Yes: Section 412 of ERISA required that fiduciaries and other persons who handle or are responsible for the assets of a qualified plan must be bonded. The bond is to reimburse the plan if any plan assets are lost through the fraud or dishonesty of persons handling plan funds.  Fraud or dishonesty includes such acts as theft, forgery, embezzlement, misappropriation, or willful misapplication of plan assets.


QDIA stands for “qualified default investment alternative” Under the Pension Protection Act (PPA) of 2006, fiduciary relief was provided for retirement plan sponsors who automatically place participants (who do not specifically choose other investments) into alternatives such as target-date or balanced fund investments. QDIAs are intended to help ensure that plan participants who may not be comfortable or knowledgeable about making investment decisions are invested in well diversified investment portfolios with appropriate time horizons.


A Plan Sponsor is a designated party, usually a company or employer, that sets up the retirement plan for the benefit of the organization’s employees.  A Plan Administrator is the person who is identified as having responsibility for running the plan.  It could be the employer, a committee of employees, a company executive, or someone hired for that purpose.


Form 8955-SSA is a tax form to report the participants who have previously left the company but still have a vested balance in the plan.

A codes are for employees who terminated in the year prior to the current plan year being tested and still have a vested balance in the plan as of the last day of the plan year being tested.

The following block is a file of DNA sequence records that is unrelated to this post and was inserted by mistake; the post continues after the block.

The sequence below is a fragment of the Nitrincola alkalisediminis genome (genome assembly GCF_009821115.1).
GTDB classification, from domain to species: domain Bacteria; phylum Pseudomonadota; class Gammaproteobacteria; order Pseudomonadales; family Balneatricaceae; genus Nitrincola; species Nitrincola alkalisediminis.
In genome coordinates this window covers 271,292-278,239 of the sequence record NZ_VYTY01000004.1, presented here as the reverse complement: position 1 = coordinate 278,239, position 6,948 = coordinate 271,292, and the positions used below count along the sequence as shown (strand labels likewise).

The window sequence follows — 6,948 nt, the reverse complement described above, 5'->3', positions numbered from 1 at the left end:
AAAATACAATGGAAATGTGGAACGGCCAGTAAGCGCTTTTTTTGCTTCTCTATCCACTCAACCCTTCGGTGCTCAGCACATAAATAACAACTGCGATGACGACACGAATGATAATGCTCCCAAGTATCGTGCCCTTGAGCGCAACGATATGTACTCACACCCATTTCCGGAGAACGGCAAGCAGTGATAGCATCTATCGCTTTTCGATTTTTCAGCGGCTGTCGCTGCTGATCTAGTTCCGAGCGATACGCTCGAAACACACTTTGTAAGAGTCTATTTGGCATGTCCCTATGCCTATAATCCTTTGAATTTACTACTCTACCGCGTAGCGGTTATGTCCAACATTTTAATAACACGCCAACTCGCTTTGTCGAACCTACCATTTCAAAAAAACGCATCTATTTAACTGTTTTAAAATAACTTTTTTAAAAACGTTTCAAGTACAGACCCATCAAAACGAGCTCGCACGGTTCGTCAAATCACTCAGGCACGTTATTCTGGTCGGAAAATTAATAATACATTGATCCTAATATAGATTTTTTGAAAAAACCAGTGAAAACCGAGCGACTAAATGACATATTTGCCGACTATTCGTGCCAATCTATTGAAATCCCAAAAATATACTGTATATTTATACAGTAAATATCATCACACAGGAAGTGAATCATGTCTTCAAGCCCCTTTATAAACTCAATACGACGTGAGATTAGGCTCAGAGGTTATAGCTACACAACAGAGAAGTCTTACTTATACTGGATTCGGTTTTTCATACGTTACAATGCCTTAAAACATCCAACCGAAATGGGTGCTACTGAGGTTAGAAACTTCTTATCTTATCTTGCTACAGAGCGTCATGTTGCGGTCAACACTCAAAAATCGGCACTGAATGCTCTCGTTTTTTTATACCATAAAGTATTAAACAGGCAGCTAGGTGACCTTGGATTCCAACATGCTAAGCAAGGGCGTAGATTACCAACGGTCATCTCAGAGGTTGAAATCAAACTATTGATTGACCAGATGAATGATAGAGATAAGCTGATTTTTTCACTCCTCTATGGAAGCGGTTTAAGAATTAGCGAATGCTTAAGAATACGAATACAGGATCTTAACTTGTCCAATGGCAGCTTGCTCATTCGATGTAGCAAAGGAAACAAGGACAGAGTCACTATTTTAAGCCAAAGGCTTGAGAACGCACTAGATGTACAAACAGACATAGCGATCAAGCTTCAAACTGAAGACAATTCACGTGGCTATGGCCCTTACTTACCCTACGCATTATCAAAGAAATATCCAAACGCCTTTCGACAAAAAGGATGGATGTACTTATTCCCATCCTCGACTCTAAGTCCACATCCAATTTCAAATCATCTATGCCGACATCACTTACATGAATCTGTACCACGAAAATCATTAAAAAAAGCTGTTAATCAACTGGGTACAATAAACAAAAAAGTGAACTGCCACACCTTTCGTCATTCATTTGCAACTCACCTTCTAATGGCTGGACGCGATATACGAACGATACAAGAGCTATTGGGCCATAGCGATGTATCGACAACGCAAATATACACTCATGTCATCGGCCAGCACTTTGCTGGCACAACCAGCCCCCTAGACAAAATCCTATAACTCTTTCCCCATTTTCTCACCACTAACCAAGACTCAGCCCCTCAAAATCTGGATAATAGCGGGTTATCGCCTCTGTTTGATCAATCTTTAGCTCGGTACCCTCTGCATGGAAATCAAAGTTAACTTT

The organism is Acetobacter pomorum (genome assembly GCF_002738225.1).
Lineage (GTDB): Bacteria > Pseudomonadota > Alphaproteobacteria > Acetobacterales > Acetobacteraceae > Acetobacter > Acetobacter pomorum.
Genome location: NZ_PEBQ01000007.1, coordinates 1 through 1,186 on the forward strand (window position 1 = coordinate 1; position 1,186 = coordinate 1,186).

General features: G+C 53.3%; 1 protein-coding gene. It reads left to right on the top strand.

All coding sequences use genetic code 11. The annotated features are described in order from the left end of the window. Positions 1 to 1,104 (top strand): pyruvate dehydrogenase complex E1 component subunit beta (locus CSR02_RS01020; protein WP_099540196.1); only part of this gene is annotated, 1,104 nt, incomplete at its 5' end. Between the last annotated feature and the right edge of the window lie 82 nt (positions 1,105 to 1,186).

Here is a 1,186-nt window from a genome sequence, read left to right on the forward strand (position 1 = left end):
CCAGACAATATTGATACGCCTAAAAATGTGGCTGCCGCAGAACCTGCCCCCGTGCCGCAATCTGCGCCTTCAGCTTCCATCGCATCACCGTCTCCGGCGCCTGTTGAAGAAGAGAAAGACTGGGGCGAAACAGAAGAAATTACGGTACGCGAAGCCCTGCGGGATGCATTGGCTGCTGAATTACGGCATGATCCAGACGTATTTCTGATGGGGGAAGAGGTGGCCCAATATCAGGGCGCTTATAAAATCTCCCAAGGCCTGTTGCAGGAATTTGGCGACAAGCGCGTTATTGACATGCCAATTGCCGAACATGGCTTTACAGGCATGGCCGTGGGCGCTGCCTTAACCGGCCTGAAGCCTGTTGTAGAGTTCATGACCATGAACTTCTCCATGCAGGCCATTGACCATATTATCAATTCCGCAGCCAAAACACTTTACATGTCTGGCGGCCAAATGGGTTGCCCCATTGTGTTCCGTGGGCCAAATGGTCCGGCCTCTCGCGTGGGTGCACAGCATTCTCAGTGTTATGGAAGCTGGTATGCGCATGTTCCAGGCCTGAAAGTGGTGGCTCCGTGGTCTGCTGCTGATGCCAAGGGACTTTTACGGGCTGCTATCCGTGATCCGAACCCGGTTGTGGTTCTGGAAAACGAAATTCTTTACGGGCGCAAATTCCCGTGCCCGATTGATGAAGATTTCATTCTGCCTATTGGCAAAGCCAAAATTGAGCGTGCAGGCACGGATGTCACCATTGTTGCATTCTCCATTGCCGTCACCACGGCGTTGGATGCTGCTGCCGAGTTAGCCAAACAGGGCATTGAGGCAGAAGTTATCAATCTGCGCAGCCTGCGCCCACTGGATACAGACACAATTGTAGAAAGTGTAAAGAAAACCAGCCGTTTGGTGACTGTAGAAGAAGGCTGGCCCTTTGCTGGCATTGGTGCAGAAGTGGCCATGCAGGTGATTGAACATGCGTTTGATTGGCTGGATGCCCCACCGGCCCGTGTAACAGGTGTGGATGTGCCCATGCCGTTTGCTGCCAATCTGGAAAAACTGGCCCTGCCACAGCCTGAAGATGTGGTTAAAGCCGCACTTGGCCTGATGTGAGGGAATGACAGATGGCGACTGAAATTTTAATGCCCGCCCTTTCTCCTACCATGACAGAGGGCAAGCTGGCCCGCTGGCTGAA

D codes are for employees that were previously reported as A codes and should be deleted from the record either for having removed all of their money from the plan, or for being rehired and therefore active in the plan again.


The Form 5500 is the annual report of the employee benefit plan and is required by the Department of Labor.

“The Form 5500 Series is an important compliance, research, and disclosure tool for the Department of Labor, a disclosure document for plan participants and beneficiaries, and a source of information and data for use by other Federal agencies, Congress, and the private sector in assessing employee benefit, tax, and economic trends and policies. The Form 5500 Series is part of ERISA’s overall reporting and disclosure framework, which is intended to assure that employee benefit plans are operated and managed in accordance with certain prescribed standards and that participants and beneficiaries, as well as regulators, are provided or have access to sufficient information to protect the rights and benefits of participants and beneficiaries under employee benefit plans.” – IRS website


 

 

 

 

 

 

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